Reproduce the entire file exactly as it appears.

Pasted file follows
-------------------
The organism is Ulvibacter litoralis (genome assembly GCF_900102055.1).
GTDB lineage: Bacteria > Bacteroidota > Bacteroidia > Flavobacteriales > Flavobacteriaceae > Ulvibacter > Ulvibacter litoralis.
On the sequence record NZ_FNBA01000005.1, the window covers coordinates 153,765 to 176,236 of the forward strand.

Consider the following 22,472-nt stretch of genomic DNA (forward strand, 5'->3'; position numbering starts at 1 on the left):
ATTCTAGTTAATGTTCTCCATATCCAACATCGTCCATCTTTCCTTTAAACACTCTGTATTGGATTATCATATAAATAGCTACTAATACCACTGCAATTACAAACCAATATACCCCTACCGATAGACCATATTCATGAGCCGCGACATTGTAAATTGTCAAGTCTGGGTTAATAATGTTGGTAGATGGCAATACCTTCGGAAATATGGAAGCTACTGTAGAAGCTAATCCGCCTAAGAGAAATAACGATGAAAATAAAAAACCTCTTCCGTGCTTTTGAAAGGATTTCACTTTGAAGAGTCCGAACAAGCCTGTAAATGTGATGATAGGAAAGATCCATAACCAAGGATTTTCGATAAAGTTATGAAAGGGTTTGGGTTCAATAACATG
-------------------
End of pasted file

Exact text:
The organism is Ulvibacter litoralis (genome assembly GCF_900102055.1).
GTDB lineage: Bacteria > Bacteroidota > Bacteroidia > Flavobacteriales > Flavobacteriaceae > Ulvibacter > Ulvibacter litoralis.
On the sequence record NZ_FNBA01000005.1, the window covers coordinates 153,765 to 176,236 of the forward strand.

Consider the following 22,472-nt stretch of genomic DNA (forward strand, 5'->3'; position numbering starts at 1 on the left):
ATTCTAGTTAATGTTCTCCATATCCAACATCGTCCATCTTTCCTTTAAACACTCTGTATTGGATTATCATATAAATAGCTACTAATACCACTGCAATTACAAACCAATATACCCCTACCGATAGACCATATTCATGAGCCGCGACATTGTAAATTGTCAAGTCTGGGTTAATAATGTTGGTAGATGGCAATACCTTCGGAAATATGGAAGCTACTGTAGAAGCTAATCCGCCTAAGAGAAATAACGATGAAAATAAAAAACCTCTTCCGTGCTTTTGAAAGGATTTCACTTTGAAGAGTCCGAACAAGCCTGTAAATGTGATGATAGGAAAGATCCATAACCAAGGATTTTCGATAAAGTTATGAAAGGGTTTGGGTTCAATAACATG